I believe in the grace of marginality. Whether in the arts or religion, marginality is often a place of strength, empowerment and scandalous beauty. It appears that the Creator Spirit finds life in the center too managed and controlled for her taste. Rather, she seems to prefer the margins where she is free to create new worlds that cannot be imagined or permitted in the center.
My own religious identity is Pentecostal. This year we celebrate the 100th anniversary of the riotous Azusa Street Revival in Los Angeles, which is known as the birthplace of our movement. The people who attended the meetings led by a former slave understood the revival as signaling the beginning of a new era. This era was one which abolished the color line, empowered women as well as men to be leaders and liberated the poor. The participants of the Asusa Street revival clearly celebrated the power of marginality, often dancing the night away.
As a fourth generation Pentecostal, the story of Azusa Street Mission is a reminder of my own marginal identity. It marks what theologian Harvey Cox calls the “heart of our movement.” I need this reminder. As an educated, middle class seminary professor I have a tendency to avoid the margins and seek approval in the mainstream.
Perhaps to counter my mainstreaming tendencies, I’ve developed a somewhat morbid fascination with the newspaper accounts of the Azusa Street meetings. They reveal the distain good, self respecting people felt for the intense “negro worship” taking place in Los Angeles.
As I write this essay I have beside me a cartoon from the Los Angeles “Evening News” dated June 23, 1906. Underneath the title “Summer Solstice Sees Strenuous Sects Sashaying,” are depictions of “holy jumpers” shouting “glory,” a woman speaking in tongues, and “holy rollers” on the floor shouting “sweet speerit!”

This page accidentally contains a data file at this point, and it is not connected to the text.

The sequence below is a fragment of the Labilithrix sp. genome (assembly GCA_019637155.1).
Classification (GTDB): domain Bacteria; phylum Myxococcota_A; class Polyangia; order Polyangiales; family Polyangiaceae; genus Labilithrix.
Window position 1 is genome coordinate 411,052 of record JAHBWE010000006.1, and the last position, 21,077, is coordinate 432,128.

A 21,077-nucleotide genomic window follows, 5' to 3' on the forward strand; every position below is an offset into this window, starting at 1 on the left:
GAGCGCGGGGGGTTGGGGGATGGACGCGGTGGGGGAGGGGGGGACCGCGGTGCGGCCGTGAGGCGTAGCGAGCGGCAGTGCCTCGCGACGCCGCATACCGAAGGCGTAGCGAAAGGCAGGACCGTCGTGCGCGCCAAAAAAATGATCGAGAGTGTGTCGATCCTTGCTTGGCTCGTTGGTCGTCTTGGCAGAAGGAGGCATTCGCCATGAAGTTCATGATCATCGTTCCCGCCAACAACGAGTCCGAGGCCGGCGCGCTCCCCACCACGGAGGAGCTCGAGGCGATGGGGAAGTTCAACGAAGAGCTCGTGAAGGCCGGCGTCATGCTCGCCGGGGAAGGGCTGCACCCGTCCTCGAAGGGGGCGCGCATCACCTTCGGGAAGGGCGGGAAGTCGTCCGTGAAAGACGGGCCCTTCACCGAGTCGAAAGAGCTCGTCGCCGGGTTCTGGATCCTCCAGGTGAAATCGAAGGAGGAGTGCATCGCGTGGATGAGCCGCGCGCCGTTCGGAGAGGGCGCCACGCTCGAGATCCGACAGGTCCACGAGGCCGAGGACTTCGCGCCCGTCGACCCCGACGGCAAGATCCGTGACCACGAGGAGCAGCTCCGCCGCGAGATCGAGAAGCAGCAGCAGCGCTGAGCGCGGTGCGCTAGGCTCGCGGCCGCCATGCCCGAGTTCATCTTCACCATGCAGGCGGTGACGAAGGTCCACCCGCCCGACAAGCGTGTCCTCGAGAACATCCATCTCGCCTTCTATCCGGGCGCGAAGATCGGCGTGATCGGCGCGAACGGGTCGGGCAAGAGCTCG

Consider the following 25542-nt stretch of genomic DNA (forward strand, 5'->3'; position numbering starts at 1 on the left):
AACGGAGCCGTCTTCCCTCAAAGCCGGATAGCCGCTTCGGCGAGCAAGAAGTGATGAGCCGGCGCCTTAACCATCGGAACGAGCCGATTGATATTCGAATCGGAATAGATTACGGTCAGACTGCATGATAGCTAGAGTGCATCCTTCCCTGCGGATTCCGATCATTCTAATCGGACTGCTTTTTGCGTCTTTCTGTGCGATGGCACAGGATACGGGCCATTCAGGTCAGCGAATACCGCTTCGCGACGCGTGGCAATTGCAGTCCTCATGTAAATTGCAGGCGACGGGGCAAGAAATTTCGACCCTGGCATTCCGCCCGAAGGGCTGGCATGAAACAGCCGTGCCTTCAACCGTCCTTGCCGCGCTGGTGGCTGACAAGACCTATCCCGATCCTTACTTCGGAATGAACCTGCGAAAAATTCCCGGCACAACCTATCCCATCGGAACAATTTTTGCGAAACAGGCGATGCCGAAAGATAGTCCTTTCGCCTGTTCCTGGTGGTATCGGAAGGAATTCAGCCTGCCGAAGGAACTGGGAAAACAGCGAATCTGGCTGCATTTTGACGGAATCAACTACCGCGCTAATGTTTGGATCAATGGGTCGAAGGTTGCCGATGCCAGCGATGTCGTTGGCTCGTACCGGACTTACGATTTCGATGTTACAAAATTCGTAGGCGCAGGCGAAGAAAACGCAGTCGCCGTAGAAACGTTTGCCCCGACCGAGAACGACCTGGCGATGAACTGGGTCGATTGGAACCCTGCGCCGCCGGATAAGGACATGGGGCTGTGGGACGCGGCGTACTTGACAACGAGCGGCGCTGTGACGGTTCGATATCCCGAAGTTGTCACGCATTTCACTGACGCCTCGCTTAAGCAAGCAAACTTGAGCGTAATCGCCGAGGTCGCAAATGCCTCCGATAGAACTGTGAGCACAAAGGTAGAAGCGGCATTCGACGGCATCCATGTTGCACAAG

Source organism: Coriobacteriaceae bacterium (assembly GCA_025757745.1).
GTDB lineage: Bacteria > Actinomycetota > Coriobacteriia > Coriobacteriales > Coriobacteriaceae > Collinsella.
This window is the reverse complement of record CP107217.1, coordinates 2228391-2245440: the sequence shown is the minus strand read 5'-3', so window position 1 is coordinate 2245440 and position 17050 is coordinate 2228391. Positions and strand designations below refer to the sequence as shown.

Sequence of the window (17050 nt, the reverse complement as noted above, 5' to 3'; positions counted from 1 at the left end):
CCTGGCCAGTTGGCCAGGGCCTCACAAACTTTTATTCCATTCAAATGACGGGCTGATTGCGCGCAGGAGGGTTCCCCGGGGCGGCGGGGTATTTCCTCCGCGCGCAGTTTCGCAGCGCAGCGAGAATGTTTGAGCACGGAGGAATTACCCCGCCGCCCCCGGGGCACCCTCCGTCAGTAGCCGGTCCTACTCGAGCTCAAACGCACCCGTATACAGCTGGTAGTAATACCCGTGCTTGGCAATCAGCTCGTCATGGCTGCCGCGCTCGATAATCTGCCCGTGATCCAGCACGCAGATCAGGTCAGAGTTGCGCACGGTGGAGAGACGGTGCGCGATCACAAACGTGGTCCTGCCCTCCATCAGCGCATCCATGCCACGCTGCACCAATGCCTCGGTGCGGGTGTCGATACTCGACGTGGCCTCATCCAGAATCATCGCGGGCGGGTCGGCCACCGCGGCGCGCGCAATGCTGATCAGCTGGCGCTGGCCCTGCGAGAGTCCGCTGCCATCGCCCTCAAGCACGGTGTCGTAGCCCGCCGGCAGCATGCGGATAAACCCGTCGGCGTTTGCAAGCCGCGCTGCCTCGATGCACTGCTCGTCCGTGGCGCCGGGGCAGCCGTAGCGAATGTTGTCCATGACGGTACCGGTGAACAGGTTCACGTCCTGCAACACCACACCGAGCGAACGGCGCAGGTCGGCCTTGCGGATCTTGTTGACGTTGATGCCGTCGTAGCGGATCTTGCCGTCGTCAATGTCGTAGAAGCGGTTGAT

This “sweet speerit” seemed to grace Azusa Street with her wild ways, creating visions of racial equality and empowering poor people to believe that God thinks they are important. She even gave the poor a new language: babble. Imagine this: the educated and the illiterate speaking the same heavenly language. That is why I love the sound of glossolalia, which like jazz, mocks the rationalism of the Enlightenment and creates zones that liberate people from the tyranny of the objective and rational.
If the Azusa Street story is not enough to call me back to the margins, I have the personal story of my great-grandmother Sally McNeely, who in 1907 shouted and danced her way our of her local Methodist church. (They kicked her out.) Undeterred by her new marginality she organized a Pentecostal congregation.
During my childhood my great grandmother’s portrait hung in the vestibule of our country church. This portrait was our icon. Like all icons, her image served as a reminder of our identity and offered a visual portal into a mysterious realm of the Spirit. In the sacred space of this church I first felt God’s hand on my life calling me into a marginal wonderland.
In my ecumenical journeys I catch glimpses of a more sedate and safe religious existence, and I must admit that I often long to be mainline. At these times I can see myself preaching the lectionary, singing taize choruses and attending wine and cheese receptions. I envision myself meditating quietly as I walk a neatly laid out labyrinth.
In these ecumenical journeys I have received my fair share of ribbing about tele-evalgelists, sexual scandals and the like. As one such occasion, a Roman Catholic Cardinal leaned across the table and with tears in his eyes said softly, “don’t let them get to you Cheryl. We all have our scandals.” The Cardinal’s willingness to share my burden of marginality made a home for me in the center. He is now my friend.
Yes, there are moments when I long to be in the center, free from all the crazies of the margins. But, on these occasions I remind myself that the Creator Spirit hides in the margins. I don’t want to miss her next party.
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